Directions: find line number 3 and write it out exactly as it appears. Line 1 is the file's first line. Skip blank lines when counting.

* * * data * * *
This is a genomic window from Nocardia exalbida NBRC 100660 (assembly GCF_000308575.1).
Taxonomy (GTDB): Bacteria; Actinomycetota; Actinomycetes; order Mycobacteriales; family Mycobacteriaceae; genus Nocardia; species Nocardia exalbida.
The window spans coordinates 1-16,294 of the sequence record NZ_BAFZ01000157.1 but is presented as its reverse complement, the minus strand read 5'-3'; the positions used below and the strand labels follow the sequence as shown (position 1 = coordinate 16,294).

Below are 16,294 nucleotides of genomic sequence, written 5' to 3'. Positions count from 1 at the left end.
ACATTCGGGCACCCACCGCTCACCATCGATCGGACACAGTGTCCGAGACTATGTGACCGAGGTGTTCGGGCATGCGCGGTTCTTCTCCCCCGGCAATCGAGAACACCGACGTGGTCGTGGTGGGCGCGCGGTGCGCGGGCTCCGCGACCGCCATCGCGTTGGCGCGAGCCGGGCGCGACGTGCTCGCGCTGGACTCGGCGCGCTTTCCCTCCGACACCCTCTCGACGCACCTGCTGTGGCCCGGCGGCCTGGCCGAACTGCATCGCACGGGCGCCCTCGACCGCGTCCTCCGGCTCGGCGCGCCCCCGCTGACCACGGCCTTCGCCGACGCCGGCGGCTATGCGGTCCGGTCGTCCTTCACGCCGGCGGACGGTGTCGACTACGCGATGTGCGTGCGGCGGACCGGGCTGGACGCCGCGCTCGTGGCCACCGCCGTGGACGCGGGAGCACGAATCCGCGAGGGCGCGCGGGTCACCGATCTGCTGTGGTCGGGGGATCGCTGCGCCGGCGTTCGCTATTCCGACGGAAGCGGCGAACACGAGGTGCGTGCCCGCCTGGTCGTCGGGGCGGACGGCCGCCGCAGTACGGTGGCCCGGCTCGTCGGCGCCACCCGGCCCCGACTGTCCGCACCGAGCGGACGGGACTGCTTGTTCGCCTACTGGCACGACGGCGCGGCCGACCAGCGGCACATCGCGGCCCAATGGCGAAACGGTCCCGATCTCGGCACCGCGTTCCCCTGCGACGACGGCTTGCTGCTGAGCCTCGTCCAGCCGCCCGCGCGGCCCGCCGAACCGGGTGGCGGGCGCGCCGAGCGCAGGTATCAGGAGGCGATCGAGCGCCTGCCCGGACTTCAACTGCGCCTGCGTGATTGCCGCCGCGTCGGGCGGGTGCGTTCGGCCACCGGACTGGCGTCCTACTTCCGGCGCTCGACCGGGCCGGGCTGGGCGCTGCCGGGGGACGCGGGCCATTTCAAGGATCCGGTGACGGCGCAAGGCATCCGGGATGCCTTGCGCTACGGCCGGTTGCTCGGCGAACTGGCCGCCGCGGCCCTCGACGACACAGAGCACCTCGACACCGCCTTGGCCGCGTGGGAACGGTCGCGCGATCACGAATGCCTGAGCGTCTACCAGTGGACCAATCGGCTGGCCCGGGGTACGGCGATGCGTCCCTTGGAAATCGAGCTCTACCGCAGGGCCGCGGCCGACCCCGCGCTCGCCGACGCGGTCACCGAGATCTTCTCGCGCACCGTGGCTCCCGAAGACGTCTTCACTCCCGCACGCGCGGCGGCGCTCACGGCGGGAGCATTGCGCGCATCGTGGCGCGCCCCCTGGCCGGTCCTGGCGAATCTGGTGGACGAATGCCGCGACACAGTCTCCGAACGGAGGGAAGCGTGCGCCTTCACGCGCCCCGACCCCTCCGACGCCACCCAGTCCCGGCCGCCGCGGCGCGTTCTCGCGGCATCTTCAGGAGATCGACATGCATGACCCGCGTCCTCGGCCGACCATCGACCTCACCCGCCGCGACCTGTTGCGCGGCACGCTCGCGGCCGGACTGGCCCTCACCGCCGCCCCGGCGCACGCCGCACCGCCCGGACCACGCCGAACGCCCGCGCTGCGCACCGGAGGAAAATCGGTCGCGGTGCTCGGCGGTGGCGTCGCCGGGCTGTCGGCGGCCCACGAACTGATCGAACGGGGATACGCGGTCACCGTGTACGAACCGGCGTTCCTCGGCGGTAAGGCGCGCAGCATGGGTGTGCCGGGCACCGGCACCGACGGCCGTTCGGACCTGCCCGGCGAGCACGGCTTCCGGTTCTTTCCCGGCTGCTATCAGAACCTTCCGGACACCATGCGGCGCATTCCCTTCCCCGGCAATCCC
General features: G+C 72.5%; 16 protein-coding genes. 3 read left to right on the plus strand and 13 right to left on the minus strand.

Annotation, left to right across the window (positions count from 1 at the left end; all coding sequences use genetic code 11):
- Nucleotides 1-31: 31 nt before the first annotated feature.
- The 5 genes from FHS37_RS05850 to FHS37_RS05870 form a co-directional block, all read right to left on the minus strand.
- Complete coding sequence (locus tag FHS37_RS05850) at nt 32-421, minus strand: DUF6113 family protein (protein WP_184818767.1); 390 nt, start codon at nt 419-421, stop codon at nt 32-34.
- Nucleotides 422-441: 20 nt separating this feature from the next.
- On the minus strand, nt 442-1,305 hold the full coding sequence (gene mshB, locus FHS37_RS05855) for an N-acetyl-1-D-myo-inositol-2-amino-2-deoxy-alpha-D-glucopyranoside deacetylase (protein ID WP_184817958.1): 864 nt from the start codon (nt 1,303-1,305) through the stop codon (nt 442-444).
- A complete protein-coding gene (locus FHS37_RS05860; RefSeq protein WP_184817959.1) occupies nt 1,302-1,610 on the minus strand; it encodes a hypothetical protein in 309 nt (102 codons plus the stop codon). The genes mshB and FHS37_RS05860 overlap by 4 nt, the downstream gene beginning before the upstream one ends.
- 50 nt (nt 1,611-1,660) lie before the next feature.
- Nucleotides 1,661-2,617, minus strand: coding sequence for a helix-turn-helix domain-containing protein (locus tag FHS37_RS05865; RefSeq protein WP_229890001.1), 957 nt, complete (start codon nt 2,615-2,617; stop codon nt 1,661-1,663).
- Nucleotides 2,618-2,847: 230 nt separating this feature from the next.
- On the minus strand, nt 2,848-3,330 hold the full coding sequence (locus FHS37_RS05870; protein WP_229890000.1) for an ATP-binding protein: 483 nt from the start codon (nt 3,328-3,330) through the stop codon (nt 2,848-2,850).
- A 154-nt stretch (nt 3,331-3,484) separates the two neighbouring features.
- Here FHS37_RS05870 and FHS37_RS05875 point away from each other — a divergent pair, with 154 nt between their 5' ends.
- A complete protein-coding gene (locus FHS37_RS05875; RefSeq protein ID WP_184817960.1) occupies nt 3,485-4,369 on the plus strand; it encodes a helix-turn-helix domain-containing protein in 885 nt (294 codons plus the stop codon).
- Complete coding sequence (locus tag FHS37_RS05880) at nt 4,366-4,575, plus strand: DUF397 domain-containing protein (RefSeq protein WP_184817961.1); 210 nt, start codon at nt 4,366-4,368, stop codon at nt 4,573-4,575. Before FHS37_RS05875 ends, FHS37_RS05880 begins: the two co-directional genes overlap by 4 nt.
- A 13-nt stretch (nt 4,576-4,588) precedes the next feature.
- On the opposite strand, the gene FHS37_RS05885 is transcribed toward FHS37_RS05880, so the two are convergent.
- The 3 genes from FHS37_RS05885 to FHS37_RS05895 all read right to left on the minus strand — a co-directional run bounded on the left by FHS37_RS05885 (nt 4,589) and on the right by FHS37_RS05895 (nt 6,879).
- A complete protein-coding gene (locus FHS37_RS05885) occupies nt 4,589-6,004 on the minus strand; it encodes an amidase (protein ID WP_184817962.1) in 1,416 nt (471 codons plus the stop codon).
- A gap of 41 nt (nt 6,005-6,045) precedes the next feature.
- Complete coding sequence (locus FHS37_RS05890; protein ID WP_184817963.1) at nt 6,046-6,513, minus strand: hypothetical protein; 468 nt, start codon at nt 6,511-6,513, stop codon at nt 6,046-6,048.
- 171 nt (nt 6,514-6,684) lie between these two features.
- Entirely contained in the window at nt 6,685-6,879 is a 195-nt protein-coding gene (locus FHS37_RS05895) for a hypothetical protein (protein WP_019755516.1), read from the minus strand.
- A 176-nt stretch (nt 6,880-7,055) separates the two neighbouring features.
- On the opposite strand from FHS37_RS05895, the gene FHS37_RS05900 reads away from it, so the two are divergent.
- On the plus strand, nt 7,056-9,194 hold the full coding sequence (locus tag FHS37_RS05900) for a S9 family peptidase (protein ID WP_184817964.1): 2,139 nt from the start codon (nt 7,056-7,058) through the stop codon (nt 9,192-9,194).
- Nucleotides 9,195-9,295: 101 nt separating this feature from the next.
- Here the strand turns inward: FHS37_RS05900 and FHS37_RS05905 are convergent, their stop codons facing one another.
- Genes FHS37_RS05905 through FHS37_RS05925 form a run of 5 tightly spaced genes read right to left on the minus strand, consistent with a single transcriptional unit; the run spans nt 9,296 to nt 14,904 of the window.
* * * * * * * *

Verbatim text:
The window spans coordinates 1-16,294 of the sequence record NZ_BAFZ01000157.1 but is presented as its reverse complement, the minus strand read 5'-3'; the positions used below and the strand labels follow the sequence as shown (position 1 = coordinate 16,294).